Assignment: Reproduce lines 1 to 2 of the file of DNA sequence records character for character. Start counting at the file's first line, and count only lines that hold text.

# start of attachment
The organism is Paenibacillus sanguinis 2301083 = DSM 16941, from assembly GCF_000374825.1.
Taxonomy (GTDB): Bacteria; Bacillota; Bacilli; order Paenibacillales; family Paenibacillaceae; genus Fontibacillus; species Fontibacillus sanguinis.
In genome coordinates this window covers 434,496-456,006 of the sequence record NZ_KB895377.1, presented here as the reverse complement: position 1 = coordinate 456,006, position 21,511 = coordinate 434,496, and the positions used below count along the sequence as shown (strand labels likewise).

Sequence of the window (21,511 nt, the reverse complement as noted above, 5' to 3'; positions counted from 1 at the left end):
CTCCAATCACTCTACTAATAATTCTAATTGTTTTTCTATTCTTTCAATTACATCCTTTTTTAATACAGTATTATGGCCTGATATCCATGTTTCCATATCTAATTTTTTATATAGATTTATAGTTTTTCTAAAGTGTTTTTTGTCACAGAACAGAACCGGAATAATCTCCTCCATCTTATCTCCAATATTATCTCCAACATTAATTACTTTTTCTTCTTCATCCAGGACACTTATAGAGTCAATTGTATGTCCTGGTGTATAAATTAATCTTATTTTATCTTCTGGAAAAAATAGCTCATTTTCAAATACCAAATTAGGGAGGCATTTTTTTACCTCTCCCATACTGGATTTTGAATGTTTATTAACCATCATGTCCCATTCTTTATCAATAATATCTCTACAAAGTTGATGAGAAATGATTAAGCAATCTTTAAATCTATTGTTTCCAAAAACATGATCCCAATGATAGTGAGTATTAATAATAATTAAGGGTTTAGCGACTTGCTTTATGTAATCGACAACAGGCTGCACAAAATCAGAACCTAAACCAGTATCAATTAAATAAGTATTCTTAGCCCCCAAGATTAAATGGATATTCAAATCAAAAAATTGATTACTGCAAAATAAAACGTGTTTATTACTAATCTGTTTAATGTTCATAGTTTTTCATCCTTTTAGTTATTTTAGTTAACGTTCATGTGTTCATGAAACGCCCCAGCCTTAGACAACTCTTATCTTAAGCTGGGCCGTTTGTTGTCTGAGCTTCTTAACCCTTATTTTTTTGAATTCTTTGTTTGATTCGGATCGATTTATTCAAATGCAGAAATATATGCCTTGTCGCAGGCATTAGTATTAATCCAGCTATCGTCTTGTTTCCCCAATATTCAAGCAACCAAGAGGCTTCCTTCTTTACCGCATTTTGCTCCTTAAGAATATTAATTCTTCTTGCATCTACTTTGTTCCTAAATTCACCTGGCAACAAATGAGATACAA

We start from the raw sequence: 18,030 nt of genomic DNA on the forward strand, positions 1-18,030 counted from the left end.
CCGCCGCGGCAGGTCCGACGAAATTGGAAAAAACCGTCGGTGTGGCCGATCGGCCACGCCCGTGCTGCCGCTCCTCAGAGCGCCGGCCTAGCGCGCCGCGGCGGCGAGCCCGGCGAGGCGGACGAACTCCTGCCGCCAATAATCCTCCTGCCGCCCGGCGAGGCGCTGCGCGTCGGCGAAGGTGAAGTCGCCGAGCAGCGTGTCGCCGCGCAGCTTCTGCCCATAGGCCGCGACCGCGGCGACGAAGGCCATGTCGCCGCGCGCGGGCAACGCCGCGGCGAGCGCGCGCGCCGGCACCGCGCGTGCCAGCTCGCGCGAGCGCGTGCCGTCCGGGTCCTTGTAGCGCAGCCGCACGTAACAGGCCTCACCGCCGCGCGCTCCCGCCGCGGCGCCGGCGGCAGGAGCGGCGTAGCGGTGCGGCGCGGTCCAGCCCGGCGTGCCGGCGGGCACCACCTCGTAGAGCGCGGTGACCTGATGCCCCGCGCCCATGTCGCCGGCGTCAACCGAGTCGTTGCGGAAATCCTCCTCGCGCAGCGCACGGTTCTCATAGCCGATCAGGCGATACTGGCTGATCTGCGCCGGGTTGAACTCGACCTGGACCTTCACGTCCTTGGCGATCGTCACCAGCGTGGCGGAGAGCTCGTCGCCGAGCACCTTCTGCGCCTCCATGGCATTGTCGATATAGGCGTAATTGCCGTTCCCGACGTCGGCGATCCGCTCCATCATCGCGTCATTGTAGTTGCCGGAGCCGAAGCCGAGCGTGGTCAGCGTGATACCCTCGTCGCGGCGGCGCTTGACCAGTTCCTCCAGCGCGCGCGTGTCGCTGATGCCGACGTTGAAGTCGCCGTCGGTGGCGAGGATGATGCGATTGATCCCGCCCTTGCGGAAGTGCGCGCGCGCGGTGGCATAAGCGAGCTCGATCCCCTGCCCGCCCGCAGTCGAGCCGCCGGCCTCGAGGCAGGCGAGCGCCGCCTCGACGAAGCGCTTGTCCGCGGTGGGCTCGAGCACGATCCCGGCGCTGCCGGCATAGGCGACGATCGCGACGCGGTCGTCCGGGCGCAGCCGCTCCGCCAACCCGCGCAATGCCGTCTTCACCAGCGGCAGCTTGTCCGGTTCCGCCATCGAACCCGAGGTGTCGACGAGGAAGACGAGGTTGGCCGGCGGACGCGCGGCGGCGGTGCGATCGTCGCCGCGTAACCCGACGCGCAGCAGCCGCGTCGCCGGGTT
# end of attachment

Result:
The organism is Paenibacillus sanguinis 2301083 = DSM 16941, from assembly GCF_000374825.1.
Taxonomy (GTDB): Bacteria; Bacillota; Bacilli; order Paenibacillales; family Paenibacillaceae; genus Fontibacillus; species Fontibacillus sanguinis.